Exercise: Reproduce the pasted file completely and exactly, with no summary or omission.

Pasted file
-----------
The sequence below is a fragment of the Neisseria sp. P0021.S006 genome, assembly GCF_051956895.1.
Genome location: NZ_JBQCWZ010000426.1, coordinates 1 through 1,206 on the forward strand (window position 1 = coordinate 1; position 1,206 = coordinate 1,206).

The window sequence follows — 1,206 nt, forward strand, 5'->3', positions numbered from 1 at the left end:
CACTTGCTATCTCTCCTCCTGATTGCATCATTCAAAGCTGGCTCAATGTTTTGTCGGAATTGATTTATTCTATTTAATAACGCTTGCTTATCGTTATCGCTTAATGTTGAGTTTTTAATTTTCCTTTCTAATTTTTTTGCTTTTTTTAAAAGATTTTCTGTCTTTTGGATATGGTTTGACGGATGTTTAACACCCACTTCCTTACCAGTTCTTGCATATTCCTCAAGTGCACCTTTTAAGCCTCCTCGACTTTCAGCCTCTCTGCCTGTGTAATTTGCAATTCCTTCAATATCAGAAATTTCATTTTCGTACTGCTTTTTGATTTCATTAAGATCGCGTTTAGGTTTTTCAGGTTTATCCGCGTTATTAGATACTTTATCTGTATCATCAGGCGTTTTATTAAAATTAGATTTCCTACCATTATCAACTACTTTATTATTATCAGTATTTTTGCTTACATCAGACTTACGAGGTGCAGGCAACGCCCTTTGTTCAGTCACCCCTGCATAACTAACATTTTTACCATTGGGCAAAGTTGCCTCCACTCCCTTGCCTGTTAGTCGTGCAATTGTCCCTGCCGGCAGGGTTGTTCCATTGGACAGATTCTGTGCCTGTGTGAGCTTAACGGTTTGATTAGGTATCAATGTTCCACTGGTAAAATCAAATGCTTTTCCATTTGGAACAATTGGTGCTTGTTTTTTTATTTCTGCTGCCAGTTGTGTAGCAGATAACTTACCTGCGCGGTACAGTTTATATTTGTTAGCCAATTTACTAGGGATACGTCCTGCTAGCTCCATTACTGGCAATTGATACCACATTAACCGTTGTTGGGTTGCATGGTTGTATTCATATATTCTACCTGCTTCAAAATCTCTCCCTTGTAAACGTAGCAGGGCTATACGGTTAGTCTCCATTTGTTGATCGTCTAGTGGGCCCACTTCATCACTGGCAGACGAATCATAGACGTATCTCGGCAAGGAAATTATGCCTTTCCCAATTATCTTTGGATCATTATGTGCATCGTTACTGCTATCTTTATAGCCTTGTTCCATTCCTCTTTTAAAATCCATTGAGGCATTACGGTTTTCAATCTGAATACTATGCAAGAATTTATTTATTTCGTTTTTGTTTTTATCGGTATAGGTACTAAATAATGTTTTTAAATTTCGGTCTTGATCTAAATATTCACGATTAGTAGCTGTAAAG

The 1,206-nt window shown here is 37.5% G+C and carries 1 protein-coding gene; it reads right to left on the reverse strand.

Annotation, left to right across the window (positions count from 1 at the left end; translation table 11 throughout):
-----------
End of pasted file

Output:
The sequence below is a fragment of the Neisseria sp. P0021.S006 genome, assembly GCF_051956895.1.
Genome location: NZ_JBQCWZ010000426.1, coordinates 1 through 1,206 on the forward strand (window position 1 = coordinate 1; position 1,206 = coordinate 1,206).

The window sequence follows — 1,206 nt, forward strand, 5'->3', positions numbered from 1 at the left end:
CACTTGCTATCTCTCCTCCTGATTGCATCATTCAAAGCTGGCTCAATGTTTTGTCGGAATTGATTTATTCTATTTAATAACGCTTGCTTATCGTTATCGCTTAATGTTGAGTTTTTAATTTTCCTTTCTAATTTTTTTGCTTTTTTTAAAAGATTTTCTGTCTTTTGGATATGGTTTGACGGATGTTTAACACCCACTTCCTTACCAGTTCTTGCATATTCCTCAAGTGCACCTTTTAAGCCTCCTCGACTTTCAGCCTCTCTGCCTGTGTAATTTGCAATTCCTTCAATATCAGAAATTTCATTTTCGTACTGCTTTTTGATTTCATTAAGATCGCGTTTAGGTTTTTCAGGTTTATCCGCGTTATTAGATACTTTATCTGTATCATCAGGCGTTTTATTAAAATTAGATTTCCTACCATTATCAACTACTTTATTATTATCAGTATTTTTGCTTACATCAGACTTACGAGGTGCAGGCAACGCCCTTTGTTCAGTCACCCCTGCATAACTAACATTTTTACCATTGGGCAAAGTTGCCTCCACTCCCTTGCCTGTTAGTCGTGCAATTGTCCCTGCCGGCAGGGTTGTTCCATTGGACAGATTCTGTGCCTGTGTGAGCTTAACGGTTTGATTAGGTATCAATGTTCCACTGGTAAAATCAAATGCTTTTCCATTTGGAACAATTGGTGCTTGTTTTTTTATTTCTGCTGCCAGTTGTGTAGCAGATAACTTACCTGCGCGGTACAGTTTATATTTGTTAGCCAATTTACTAGGGATACGTCCTGCTAGCTCCATTACTGGCAATTGATACCACATTAACCGTTGTTGGGTTGCATGGTTGTATTCATATATTCTACCTGCTTCAAAATCTCTCCCTTGTAAACGTAGCAGGGCTATACGGTTAGTCTCCATTTGTTGATCGTCTAGTGGGCCCACTTCATCACTGGCAGACGAATCATAGACGTATCTCGGCAAGGAAATTATGCCTTTCCCAATTATCTTTGGATCATTATGTGCATCGTTACTGCTATCTTTATAGCCTTGTTCCATTCCTCTTTTAAAATCCATTGAGGCATTACGGTTTTCAATCTGAATACTATGCAAGAATTTATTTATTTCGTTTTTGTTTTTATCGGTATAGGTACTAAATAATGTTTTTAAATTTCGGTCTTGATCTAAATATTCACGATTAGTAGCTGTAAAG

The 1,206-nt window shown here is 37.5% G+C and carries 1 protein-coding gene; it reads right to left on the reverse strand.

Annotation, left to right across the window (positions count from 1 at the left end; translation table 11 throughout):